This course of action concept is a universal one, and as such, applicable to any human level: individual, corporate or nation. The course of action to follow is constantly signaled by huge opportunities in a myriad of activities in every area: from the glittering-headline-grabbing high-tech area, to less glamorous yet indispensable activities for human well-being (from lodging and restaurants, to taking care of children, the elderly, and gardening, among hundreds of activities). This is why so many nations in all corners of the planet (companies and individuals too) have not only adapted, but have been handsomely profiting from globalization. Those individuals, companies and nations, have made the right reading about what’s going on and where, and diligently have prepared themselves for those opportunities. Beyond the profitable areas of endeavor detected, being permanently prepared to learn new approaches, with an open, flexible mind, is the most valuable asset anyone can have, at the three levels previously mentioned. In that respect, in my book, GLOBALIZATION, numerous successful examples are provided.

In a nutshell, there are a few very important points to highlight when making the comparison between the Olympics and globalization:

  • Like in the Olympics, in globalization the most adequate mindset is the one that better suits competition: adequate prior training, high spirits, effective teamwork, and so on.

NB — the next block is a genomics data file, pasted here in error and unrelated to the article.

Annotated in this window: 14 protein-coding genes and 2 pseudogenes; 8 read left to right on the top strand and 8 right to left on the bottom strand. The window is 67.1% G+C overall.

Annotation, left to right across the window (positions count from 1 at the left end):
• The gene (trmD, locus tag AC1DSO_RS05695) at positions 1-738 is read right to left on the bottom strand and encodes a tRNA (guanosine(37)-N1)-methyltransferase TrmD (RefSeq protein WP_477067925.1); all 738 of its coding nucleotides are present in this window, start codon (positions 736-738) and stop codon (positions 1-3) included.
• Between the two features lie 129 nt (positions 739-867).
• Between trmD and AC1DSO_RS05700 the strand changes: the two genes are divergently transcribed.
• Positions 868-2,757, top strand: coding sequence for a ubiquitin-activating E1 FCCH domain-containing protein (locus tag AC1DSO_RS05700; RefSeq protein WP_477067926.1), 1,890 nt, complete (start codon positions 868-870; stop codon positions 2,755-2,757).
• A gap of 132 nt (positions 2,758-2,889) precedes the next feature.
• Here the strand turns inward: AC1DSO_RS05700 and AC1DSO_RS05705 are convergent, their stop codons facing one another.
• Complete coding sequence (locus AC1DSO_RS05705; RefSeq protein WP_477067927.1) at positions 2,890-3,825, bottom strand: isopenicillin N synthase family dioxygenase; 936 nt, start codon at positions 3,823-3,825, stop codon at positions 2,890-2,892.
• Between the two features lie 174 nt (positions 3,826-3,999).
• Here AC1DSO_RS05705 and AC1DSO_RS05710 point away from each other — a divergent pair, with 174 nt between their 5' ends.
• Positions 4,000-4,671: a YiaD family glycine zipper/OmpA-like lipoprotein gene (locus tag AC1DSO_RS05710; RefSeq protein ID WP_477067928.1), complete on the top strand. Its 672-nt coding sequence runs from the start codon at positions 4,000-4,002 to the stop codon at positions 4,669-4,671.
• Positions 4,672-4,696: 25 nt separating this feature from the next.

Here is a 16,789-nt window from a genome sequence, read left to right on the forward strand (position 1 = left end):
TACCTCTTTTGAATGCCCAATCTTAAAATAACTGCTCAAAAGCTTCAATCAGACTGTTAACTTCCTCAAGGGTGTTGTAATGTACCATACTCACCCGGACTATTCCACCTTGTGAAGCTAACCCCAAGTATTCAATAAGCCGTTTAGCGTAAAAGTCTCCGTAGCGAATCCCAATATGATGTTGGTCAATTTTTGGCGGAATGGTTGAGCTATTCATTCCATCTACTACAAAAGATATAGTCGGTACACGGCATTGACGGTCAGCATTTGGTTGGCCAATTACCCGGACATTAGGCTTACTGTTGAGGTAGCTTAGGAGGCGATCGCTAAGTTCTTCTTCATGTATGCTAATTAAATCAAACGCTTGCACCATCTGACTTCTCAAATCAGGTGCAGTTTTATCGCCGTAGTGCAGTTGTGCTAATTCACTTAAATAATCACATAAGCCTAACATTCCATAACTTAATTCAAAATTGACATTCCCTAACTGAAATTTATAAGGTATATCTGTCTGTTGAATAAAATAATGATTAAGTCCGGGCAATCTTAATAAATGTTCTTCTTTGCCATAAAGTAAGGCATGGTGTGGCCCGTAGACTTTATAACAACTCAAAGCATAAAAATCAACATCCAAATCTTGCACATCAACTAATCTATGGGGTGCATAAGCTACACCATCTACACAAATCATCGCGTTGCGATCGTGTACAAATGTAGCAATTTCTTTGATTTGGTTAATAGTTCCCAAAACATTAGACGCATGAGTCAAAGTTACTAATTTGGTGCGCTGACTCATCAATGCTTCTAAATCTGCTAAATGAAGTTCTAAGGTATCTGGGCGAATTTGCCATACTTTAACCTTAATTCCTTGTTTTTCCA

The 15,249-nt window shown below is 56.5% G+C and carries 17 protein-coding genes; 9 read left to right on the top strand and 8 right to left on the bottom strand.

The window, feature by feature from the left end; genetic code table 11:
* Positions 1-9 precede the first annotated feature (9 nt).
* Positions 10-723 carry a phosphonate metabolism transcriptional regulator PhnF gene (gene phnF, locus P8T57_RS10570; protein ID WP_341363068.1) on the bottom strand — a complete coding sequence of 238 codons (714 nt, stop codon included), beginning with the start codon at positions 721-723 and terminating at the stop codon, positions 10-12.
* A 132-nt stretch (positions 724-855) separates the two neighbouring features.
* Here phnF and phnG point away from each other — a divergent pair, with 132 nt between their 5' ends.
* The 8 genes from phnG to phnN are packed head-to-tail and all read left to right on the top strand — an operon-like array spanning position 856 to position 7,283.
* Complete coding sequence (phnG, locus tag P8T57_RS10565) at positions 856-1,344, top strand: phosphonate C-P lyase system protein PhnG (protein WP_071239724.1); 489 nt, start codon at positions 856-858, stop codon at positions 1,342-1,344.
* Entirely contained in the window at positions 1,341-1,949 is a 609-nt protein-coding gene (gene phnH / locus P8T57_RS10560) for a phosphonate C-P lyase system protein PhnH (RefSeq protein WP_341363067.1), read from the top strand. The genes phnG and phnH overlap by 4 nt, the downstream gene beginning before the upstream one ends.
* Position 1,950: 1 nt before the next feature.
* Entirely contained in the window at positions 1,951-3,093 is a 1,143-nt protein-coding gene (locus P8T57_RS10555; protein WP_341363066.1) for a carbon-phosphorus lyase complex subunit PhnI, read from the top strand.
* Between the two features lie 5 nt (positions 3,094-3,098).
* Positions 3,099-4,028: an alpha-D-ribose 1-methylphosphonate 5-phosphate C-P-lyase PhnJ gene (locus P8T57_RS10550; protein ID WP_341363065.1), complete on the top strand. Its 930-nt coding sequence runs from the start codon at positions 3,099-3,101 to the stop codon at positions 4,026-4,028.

• Like in the Olympics, globalization has to be a very orderly process, with clear cut rules, widely known by all participants. Big problems can be avoided if this aspect is adequately observed.
  • Like in the Olympics, the fundamental spirit behind globalization must be a joyful one, of gratitude to be able to access the global market, provided that the adequate preparatory work has been done appropriately.
  • Unlike in the Olympics,  given that globalization is not of a zero-sum-game nature, there is room for everyone, provided that major impediments to improve competitiveness are removed. Prejudice, fear and ignorance are usually behind the huge and very common impediments to raise competition in most places on Earth. In short, the key word of the successful globalization game is competitiveness.

In early July, from the 4th to the 16th of July, the 53d edition of the International Mathematical Olympiadtook place in Mar del Plata, Argentina. There were 548 contestants from 100 nations. This competition is for students younger than 20, not yet enrolled in universities. This annual event, that initiated in 1959 with only 7 countries in competition, was practically unmentioned in most media. Granted, a math olympics is not as glamorous as the sports Olympics. Nonetheless, knowledge and organization, in all shapes and forms is what successful competition in the global arena is all about. Unquestionably, there is plenty of room for improvement in the global society mindset, in order to better capitalize the many opportunities available for the organized, hard working teams, be it at the company or country levels.

The Olympics are an excellent manifestation of mankind’s high spirits. They are also, in many respects, a splendid testimonial and an unsurpassable role model for the globalization process at large.